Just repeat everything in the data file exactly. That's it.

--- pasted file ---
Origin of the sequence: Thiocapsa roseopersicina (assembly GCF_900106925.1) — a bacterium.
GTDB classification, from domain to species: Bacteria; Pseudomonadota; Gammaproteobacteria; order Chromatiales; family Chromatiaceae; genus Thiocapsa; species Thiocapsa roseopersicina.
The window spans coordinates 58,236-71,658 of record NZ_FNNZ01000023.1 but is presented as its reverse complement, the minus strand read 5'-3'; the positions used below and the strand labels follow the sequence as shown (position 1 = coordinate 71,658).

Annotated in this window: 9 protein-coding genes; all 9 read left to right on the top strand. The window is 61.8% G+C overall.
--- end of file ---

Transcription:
Origin of the sequence: Thiocapsa roseopersicina (assembly GCF_900106925.1) — a bacterium.
GTDB classification, from domain to species: Bacteria; Pseudomonadota; Gammaproteobacteria; order Chromatiales; family Chromatiaceae; genus Thiocapsa; species Thiocapsa roseopersicina.
The window spans coordinates 58,236-71,658 of record NZ_FNNZ01000023.1 but is presented as its reverse complement, the minus strand read 5'-3'; the positions used below and the strand labels follow the sequence as shown (position 1 = coordinate 71,658).

Annotated in this window: 9 protein-coding genes; all 9 read left to right on the top strand. The window is 61.8% G+C overall.